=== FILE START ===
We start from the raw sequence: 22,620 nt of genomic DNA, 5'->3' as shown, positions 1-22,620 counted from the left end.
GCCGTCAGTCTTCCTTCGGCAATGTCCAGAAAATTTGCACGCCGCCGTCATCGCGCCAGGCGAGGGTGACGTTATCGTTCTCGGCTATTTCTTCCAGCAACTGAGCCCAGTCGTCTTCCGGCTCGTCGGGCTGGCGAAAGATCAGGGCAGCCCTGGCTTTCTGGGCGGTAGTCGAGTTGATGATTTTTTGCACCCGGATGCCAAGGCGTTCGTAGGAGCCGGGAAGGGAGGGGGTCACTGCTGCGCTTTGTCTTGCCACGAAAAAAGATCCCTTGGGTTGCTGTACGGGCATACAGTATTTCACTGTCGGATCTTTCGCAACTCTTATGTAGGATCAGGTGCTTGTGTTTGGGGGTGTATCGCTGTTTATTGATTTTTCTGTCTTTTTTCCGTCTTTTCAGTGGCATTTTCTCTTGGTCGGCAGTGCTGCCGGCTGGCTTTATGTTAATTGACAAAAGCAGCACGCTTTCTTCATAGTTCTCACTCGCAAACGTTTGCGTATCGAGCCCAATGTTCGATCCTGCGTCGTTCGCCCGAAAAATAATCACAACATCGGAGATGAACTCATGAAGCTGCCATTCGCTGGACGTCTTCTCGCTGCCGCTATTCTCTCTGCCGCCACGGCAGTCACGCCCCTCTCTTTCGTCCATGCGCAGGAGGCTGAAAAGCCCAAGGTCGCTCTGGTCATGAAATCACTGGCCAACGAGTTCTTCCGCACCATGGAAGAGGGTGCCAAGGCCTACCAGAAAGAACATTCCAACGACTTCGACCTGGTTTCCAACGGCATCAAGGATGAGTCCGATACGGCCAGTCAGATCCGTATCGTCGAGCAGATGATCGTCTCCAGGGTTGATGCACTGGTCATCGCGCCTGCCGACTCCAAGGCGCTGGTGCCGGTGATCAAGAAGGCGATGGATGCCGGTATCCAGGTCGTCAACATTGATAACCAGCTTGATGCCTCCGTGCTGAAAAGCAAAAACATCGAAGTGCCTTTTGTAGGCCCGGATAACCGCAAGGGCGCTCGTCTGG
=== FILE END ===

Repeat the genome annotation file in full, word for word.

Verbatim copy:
We start from the raw sequence: 22,620 nt of genomic DNA, 5'->3' as shown, positions 1-22,620 counted from the left end.
GCCGTCAGTCTTCCTTCGGCAATGTCCAGAAAATTTGCACGCCGCCGTCATCGCGCCAGGCGAGGGTGACGTTATCGTTCTCGGCTATTTCTTCCAGCAACTGAGCCCAGTCGTCTTCCGGCTCGTCGGGCTGGCGAAAGATCAGGGCAGCCCTGGCTTTCTGGGCGGTAGTCGAGTTGATGATTTTTTGCACCCGGATGCCAAGGCGTTCGTAGGAGCCGGGAAGGGAGGGGGTCACTGCTGCGCTTTGTCTTGCCACGAAAAAAGATCCCTTGGGTTGCTGTACGGGCATACAGTATTTCACTGTCGGATCTTTCGCAACTCTTATGTAGGATCAGGTGCTTGTGTTTGGGGGTGTATCGCTGTTTATTGATTTTTCTGTCTTTTTTCCGTCTTTTCAGTGGCATTTTCTCTTGGTCGGCAGTGCTGCCGGCTGGCTTTATGTTAATTGACAAAAGCAGCACGCTTTCTTCATAGTTCTCACTCGCAAACGTTTGCGTATCGAGCCCAATGTTCGATCCTGCGTCGTTCGCCCGAAAAATAATCACAACATCGGAGATGAACTCATGAAGCTGCCATTCGCTGGACGTCTTCTCGCTGCCGCTATTCTCTCTGCCGCCACGGCAGTCACGCCCCTCTCTTTCGTCCATGCGCAGGAGGCTGAAAAGCCCAAGGTCGCTCTGGTCATGAAATCACTGGCCAACGAGTTCTTCCGCACCATGGAAGAGGGTGCCAAGGCCTACCAGAAAGAACATTCCAACGACTTCGACCTGGTTTCCAACGGCATCAAGGATGAGTCCGATACGGCCAGTCAGATCCGTATCGTCGAGCAGATGATCGTCTCCAGGGTTGATGCACTGGTCATCGCGCCTGCCGACTCCAAGGCGCTGGTGCCGGTGATCAAGAAGGCGATGGATGCCGGTATCCAGGTCGTCAACATTGATAACCAGCTTGATGCCTCCGTGCTGAAAAGCAAAAACATCGAAGTGCCTTTTGTAGGCCCGGATAACCGCAAGGGCGCTCGTCTGG